Bancroft Library, U.C. Berkeley
People say America has no royalty. But they overlook Norton I, Emperor of the United States, Protector of Mexico, and one of San Francisco's most renowned oddballs. Born on this day in 1818, the Gold Rush-era merchant declared himself the nation's ruler after falling on hard times.
Tickled, San Franciscans played along. Army officers gave him a uniform with gold-plated epaulets, and theaters reserved seats for him. Upon Norton's death on a rainy day in 1880, the news was reported under the headline "Le Roi est Mort" ("The King is Dead"), and a grand civic funeral was held.
The Rams' Jared Goff walked off the field after his team's loss to the Patriots in Atlanta on Sunday.
Streeter Lecka/Getty Images
By most accounts, the Super Bowl was a dud. The Los Angeles Rams fell to the New England Patriots, 13-3, in the lowest-scoring Super Bowl ever. L.A. Times columnist Bill Plaschke said Rams quarterback Jared Goff, a 24-year-old native of Marin County, was outmatched by the Patriots' Tom Brady, a 41-year-old native of San Mateo County.
"Brady was legendary," he wrote. "Goff was lost."
Rihanna and Cardi B each turned down the Super Bowl halftime gig in solidarity with Colin Kaepernick, whose pregame protests got him exiled from the N.F.L. Los Angeles band Maroon 5 performed instead, and critics were unimpressed. They called the show "completely uneventful," "a harmless confection," and "designed to be forgotten."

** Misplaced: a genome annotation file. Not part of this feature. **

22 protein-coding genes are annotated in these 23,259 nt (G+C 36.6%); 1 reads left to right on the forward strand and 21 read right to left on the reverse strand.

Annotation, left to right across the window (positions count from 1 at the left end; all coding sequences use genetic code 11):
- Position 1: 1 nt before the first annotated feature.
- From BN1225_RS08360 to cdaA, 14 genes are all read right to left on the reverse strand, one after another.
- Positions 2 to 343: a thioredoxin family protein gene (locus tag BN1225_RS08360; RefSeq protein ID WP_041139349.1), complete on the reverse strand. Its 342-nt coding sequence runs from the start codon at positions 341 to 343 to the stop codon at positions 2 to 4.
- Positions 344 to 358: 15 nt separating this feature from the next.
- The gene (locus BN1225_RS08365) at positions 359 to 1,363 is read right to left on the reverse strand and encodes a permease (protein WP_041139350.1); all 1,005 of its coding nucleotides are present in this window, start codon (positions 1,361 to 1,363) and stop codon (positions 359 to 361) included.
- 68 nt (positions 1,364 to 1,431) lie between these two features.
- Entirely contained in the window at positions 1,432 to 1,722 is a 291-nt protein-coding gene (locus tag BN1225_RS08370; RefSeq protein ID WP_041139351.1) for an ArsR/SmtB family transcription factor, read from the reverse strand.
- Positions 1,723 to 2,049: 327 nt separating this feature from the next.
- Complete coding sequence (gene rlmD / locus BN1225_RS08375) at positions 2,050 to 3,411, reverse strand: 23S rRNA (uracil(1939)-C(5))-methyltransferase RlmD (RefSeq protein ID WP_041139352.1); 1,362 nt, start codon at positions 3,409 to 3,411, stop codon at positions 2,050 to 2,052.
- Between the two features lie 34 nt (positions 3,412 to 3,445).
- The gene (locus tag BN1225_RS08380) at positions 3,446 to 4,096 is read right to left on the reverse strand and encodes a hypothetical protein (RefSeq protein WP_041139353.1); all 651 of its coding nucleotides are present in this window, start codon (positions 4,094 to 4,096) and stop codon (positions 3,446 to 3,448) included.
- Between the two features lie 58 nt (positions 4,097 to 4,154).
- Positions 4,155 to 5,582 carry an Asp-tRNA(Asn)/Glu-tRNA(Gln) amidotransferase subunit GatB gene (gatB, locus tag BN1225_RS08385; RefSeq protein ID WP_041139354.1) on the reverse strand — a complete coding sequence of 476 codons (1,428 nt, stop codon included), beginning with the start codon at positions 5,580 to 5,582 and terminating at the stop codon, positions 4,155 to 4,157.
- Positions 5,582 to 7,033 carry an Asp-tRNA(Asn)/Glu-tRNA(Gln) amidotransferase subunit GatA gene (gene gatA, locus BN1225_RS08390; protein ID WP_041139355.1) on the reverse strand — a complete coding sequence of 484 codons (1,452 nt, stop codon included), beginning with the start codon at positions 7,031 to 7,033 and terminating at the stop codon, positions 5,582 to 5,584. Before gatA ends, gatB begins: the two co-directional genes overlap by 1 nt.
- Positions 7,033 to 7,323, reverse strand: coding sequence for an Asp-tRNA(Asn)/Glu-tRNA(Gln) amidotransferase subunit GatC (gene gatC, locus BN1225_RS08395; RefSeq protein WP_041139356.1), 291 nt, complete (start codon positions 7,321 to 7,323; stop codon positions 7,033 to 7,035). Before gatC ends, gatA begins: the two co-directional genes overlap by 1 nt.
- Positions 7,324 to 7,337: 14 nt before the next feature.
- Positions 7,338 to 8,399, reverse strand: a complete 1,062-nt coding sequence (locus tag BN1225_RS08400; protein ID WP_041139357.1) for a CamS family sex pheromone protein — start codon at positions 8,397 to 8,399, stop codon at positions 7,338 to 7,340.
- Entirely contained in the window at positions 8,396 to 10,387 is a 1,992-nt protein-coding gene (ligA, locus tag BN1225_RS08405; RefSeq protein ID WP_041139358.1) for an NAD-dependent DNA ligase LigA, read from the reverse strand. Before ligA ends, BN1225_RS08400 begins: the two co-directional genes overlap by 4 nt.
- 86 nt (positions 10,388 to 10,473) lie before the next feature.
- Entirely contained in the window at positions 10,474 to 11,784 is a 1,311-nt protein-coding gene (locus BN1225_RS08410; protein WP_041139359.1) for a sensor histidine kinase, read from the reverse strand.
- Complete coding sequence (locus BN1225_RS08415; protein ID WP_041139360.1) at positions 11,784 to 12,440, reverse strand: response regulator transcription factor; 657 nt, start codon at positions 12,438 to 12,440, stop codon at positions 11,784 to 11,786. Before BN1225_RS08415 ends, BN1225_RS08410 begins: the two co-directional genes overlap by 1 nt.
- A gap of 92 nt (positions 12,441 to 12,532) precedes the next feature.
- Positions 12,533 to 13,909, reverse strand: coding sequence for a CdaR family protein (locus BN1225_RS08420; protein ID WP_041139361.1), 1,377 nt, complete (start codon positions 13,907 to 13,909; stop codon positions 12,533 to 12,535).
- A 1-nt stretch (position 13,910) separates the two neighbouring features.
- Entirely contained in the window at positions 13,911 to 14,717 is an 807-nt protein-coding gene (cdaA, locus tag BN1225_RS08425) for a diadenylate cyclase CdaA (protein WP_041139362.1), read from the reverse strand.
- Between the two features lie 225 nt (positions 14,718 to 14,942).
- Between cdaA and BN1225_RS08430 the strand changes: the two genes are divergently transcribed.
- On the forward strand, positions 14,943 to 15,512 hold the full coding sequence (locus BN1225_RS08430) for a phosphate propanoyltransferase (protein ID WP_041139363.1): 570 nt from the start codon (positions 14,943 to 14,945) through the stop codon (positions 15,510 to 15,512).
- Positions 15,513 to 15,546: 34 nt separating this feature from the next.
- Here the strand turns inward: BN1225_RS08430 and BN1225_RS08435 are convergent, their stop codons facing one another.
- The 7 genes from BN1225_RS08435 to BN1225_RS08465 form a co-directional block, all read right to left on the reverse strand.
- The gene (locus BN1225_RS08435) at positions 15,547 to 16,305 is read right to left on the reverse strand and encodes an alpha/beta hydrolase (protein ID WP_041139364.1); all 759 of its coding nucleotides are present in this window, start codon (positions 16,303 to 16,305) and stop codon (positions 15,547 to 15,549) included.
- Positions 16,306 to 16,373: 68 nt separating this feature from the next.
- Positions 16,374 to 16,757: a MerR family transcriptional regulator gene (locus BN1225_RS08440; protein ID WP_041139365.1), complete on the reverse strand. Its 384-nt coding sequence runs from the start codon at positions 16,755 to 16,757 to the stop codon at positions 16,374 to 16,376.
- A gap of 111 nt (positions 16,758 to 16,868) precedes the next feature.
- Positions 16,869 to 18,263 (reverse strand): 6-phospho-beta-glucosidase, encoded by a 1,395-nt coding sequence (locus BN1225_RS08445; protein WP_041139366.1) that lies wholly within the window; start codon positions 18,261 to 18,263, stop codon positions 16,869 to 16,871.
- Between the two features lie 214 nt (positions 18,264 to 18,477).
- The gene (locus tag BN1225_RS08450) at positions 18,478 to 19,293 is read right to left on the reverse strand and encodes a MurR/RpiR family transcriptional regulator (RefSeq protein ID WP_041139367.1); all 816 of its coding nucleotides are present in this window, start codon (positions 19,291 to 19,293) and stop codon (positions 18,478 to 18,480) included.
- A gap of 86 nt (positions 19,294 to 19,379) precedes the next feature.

Parts of a small plane were strewn across a residential neighborhood of Yorba Linda on Sunday.
"It felt like a bomb." A small plane slammed into a home in Yorba Linda, leaving the solo pilot and four people inside the house dead. Witnesses said they saw the plane coming apart in the air before crashing and creating a chaotic scene of strewn debris in the neighborhood. It was unclear what caused the crash.
Dozens of California Highway Patrol officers in Los Angeles County had their police powers suspended after investigators found that they received at least $360,000 in fraudulent overtime pay between 2016 and 2018, officials said. "This information has shaken us to our core," the head of the agency's southern division said.
Officials said this downed Joshua Tree was actually cut down prior to the government shutdown.
National Park Service
A former ranger for the National Parks Service played down reports of lasting damage at Joshua Tree National Park during the government shutdown. "In the big picture," he said, "this is kind of normal wear and tear on the park." L.A. Magazine
Separately, a park official acknowledged that a downed Joshua tree seen in a widely shared photograph was actually felled before the shutdown. "The park apologizes for any confusion this initial report may have caused," he said. Desert Sun
Angels Flight, circa 1950.
Los Angeles Public Library
Curbed put together a great photographic tour of 12 buildings and public spaces around Los Angeles that have endured for generations. It includes Angels Flight, the funicular railway on a steep slope in downtown Los Angeles. Built in 1901, the "magic chariot" ferried millions of passengers before going idle amid encroaching development and neglect. Service resumed in 2017 in a fit of nostalgia.
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The California Sun is written by Mike McPhate, a former California correspondent for the New York Times.